The latest data from the Australian Bureau of Statistics paint a fairly sombre reflection of the Australian manufacturing industry, begging the question: what is the Morrison Government’s plan to help manufacturers to grow and become globally competitive?

Each day that passes, it is becoming more apparent that either there isn’t a plan or if there is, it’s not working.

The data for the August quarter reveal a record low number of Australians holding a job in the manufacturing industry and a record low number of people employed full time in the manufacturing industry, down 100,000 in 12 months.

This, from an industry with a history of decent full-time jobs, is concerning.

There are some bright spots, with the Ai Group’s, Performance of Manufacturing Index for September showing strength in the food and beverages, and machinery and equipment sectors of the industry.

However, for the past six years, I have been struck by an abundance of rhetoric but an absence of urgency from this government to strengthen industry conditions.

Just last month, Labor reignited calls for the Minister for Industry, Science and Technology, Karen Andrews, to act and stop local vitamins and mineral supplement manufacturers being stripped of their ability to use the iconic Australia Made logo.

The government’s inaction on this issue has threatened an industry worth $5 billion to the Australian economy and put close to 30,000 jobs at risk.

It was only following pressure from industry and Labor that the government presented an interim regulatory change; however, no details have been made public on a timeline for properly fixing this issue.

The grim manufacturing statistics I mentioned are not specific to the manufacturing industry, in fact there are slowing economic conditions nationally – a struggling jobs market and low wages growth.

More than 1.8 million Australians are underemployed and there are at least three unemployed Australians for every job vacancy.

Business confidence and conditions have deteriorated under the Morrison Government, according to the NAB Monthly Business Survey for August 2019, with a decline in business conditions across industries.

The RBA cut interest rates again to 0.75 per cent in an attempt to drive down the unemployment rate.

The Liberals’ lack of an economic plan is leaving Australia, and particularly manufacturing, dangerously exposed to turbulence in the global economy.

Australia has a future as an advanced manufacturing nation with capacity for major growth. An advanced economy needs an advanced, innovative and highly skilled industrial base. This requires strategic leadership from government as well as a partnership with business and workers.

It doesn’t require a reduced investment in research and development, which impacts Australia’s capacity for innovation, economic diversity and new jobs.

We are witnessing the continuation of an overall downward trend in R&D under this Government’s watch.

Business R&D spend has hit 0.9 per cent of GDP, falling below 1 per cent of GDP in the previous data (2015-16).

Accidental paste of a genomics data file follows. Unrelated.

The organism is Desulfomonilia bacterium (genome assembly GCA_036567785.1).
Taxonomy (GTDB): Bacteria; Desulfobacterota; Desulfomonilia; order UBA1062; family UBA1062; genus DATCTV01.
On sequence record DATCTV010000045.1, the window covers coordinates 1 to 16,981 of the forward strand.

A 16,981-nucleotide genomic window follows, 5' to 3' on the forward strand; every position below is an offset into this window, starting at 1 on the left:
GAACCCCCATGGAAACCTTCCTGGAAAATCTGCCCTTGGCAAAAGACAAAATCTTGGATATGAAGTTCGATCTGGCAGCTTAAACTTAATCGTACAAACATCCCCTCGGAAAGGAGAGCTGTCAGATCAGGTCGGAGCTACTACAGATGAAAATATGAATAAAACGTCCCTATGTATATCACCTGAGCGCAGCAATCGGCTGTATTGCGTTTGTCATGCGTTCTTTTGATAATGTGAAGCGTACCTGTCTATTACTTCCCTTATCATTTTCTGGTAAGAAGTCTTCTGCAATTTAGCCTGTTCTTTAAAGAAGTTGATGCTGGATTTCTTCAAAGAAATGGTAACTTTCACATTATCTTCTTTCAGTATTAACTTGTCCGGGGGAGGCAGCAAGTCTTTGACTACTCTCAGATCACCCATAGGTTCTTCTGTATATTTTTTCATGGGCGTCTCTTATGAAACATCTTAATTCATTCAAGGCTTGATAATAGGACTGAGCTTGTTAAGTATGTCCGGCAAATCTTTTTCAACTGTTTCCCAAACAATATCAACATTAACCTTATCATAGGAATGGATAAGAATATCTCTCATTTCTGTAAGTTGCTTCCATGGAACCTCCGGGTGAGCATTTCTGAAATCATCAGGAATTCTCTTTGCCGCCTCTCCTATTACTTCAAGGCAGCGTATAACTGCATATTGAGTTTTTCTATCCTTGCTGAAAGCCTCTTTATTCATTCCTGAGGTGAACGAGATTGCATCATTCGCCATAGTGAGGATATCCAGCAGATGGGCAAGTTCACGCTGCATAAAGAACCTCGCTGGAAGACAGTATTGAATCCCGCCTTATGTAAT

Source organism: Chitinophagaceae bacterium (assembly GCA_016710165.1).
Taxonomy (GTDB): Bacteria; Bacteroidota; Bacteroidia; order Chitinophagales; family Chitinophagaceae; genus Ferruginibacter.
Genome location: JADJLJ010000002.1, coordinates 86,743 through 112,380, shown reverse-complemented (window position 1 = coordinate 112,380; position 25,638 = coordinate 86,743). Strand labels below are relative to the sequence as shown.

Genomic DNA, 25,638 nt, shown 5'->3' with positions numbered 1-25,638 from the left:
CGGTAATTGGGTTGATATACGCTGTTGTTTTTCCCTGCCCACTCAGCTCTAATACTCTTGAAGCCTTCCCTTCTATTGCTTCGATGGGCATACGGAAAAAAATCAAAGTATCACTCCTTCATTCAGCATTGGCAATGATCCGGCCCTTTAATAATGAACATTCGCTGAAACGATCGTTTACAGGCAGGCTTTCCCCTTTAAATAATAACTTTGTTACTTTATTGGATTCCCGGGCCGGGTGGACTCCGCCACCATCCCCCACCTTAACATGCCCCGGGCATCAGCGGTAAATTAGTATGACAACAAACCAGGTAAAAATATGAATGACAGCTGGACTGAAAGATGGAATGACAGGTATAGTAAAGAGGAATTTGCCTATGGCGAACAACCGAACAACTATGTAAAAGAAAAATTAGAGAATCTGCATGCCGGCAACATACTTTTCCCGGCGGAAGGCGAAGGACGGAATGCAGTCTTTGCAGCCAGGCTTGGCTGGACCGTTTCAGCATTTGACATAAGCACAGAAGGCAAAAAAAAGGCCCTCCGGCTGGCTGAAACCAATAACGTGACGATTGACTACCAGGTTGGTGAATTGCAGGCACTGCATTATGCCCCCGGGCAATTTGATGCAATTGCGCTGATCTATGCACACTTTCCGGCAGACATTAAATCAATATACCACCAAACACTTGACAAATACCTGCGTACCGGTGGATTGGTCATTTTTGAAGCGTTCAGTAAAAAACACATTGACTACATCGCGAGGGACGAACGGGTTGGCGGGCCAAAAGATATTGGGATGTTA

As a recent Australian Institute of Company Directors report noted, Australia’s total gross domestic spending on R&D is currently ranked 21st within the OECD and that while the global trend is for national business expenditure on R&D to grow, Australia’s has fallen.

As such, Australia’s investment levels below countries such as South Korea, Israel, Sweden, Denmark, Finland, Iceland, Norway and Singapore.

Research and development is fundamental to Australia’s future industries. That’s why Labor set a goal of increasing the share of gross domestic product devoted to research and development to the last election.

If the Morrison Government was serious about helping manufacturers to grow, become competitive globally and develop new technologies they would be investing in R&D.

Labor took a comprehensive plan to support local manufacturing firms and jobs to the last election. While all of our policies are under review, it is worth remembering some key initiatives, such as the $1 billion Advanced Manufacturing Future Fund, the Australian Investment Guarantee, the Local Projects, Local jobs plan that would see more government procurement and investment in major projects spent on local businesses and local jobs, to name a few.

We also committed to lifting research and development investment to 3 per cent of GDP per annum by 2030, to ensure manufacturing has the best scientific and research expertise available.

Australia’s manufacturing industry is facing challenges, but what it needs is a government willing to back them. Not one that says we can’t afford a manufacturing industry.
As the new Shadow Minister for Industry and Employment, I want Australia to be a successful advanced manufacturing nation.

Lifting skills to ensure the workforce is prepared for the jobs of the future is crucial to future employment security and better wages. It requires bipartisanship and collaboration, none of which can be achieved without leadership, a plan, and vision from the current government.

There is no doubt in my mind that a strong, diverse and agile manufacturing sector is critical to Australia’s future.

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